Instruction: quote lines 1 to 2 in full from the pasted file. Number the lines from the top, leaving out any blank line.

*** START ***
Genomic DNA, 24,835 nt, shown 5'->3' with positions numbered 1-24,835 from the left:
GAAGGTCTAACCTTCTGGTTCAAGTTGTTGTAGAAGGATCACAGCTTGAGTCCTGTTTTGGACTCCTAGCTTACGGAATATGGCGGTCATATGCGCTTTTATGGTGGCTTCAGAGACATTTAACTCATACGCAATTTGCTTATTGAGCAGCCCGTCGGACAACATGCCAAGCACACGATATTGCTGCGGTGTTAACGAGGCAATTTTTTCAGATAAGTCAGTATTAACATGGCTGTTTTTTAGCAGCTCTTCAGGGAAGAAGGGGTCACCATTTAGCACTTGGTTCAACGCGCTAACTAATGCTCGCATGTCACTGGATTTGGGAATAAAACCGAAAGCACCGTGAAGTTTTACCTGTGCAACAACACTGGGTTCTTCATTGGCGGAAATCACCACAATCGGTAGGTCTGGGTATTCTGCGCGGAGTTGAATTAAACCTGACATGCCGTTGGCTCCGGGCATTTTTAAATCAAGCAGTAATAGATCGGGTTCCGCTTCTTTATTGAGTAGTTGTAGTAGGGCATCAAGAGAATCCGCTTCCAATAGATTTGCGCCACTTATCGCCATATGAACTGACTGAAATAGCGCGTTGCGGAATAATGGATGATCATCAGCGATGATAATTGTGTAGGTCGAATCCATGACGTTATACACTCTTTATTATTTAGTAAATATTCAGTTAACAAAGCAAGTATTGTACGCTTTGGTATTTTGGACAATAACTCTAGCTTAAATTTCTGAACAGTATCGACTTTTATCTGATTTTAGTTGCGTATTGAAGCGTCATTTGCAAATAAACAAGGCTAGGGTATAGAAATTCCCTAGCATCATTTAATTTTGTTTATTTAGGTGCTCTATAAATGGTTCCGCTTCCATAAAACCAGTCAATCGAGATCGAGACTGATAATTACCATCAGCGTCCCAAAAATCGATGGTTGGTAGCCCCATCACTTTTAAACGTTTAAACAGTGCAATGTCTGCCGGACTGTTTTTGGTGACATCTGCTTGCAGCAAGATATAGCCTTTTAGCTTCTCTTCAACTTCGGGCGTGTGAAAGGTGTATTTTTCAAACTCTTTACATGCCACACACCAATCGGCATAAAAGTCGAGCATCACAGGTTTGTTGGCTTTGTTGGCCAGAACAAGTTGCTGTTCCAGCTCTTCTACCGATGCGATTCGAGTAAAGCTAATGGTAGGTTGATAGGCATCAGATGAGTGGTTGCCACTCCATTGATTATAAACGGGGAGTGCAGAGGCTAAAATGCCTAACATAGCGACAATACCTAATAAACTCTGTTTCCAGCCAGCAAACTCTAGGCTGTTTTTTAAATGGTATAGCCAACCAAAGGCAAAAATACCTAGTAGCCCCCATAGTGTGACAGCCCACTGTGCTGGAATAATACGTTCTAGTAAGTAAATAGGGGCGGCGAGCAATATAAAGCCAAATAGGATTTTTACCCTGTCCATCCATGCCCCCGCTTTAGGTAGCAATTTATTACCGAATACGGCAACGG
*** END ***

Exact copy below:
Genomic DNA, 24,835 nt, shown 5'->3' with positions numbered 1-24,835 from the left:
GAAGGTCTAACCTTCTGGTTCAAGTTGTTGTAGAAGGATCACAGCTTGAGTCCTGTTTTGGACTCCTAGCTTACGGAATATGGCGGTCATATGCGCTTTTATGGTGGCTTCAGAGACATTTAACTCATACGCAATTTGCTTATTGAGCAGCCCGTCGGACAACATGCCAAGCACACGATATTGCTGCGGTGTTAACGAGGCAATTTTTTCAGATAAGTCAGTATTAACATGGCTGTTTTTTAGCAGCTCTTCAGGGAAGAAGGGGTCACCATTTAGCACTTGGTTCAACGCGCTAACTAATGCTCGCATGTCACTGGATTTGGGAATAAAACCGAAAGCACCGTGAAGTTTTACCTGTGCAACAACACTGGGTTCTTCATTGGCGGAAATCACCACAATCGGTAGGTCTGGGTATTCTGCGCGGAGTTGAATTAAACCTGACATGCCGTTGGCTCCGGGCATTTTTAAATCAAGCAGTAATAGATCGGGTTCCGCTTCTTTATTGAGTAGTTGTAGTAGGGCATCAAGAGAATCCGCTTCCAATAGATTTGCGCCACTTATCGCCATATGAACTGACTGAAATAGCGCGTTGCGGAATAATGGATGATCATCAGCGATGATAATTGTGTAGGTCGAATCCATGACGTTATACACTCTTTATTATTTAGTAAATATTCAGTTAACAAAGCAAGTATTGTACGCTTTGGTATTTTGGACAATAACTCTAGCTTAAATTTCTGAACAGTATCGACTTTTATCTGATTTTAGTTGCGTATTGAAGCGTCATTTGCAAATAAACAAGGCTAGGGTATAGAAATTCCCTAGCATCATTTAATTTTGTTTATTTAGGTGCTCTATAAATGGTTCCGCTTCCATAAAACCAGTCAATCGAGATCGAGACTGATAATTACCATCAGCGTCCCAAAAATCGATGGTTGGTAGCCCCATCACTTTTAAACGTTTAAACAGTGCAATGTCTGCCGGACTGTTTTTGGTGACATCTGCTTGCAGCAAGATATAGCCTTTTAGCTTCTCTTCAACTTCGGGCGTGTGAAAGGTGTATTTTTCAAACTCTTTACATGCCACACACCAATCGGCATAAAAGTCGAGCATCACAGGTTTGTTGGCTTTGTTGGCCAGAACAAGTTGCTGTTCCAGCTCTTCTACCGATGCGATTCGAGTAAAGCTAATGGTAGGTTGATAGGCATCAGATGAGTGGTTGCCACTCCATTGATTATAAACGGGGAGTGCAGAGGCTAAAATGCCTAACATAGCGACAATACCTAATAAACTCTGTTTCCAGCCAGCAAACTCTAGGCTGTTTTTTAAATGGTATAGCCAACCAAAGGCAAAAATACCTAGTAGCCCCCATAGTGTGACAGCCCACTGTGCTGGAATAATACGTTCTAGTAAGTAAATAGGGGCGGCGAGCAATATAAAGCCAAATAGGATTTTTACCCTGTCCATCCATGCCCCCGCTTTAGGTAGCAATTTATTACCGAATACGGCAACGG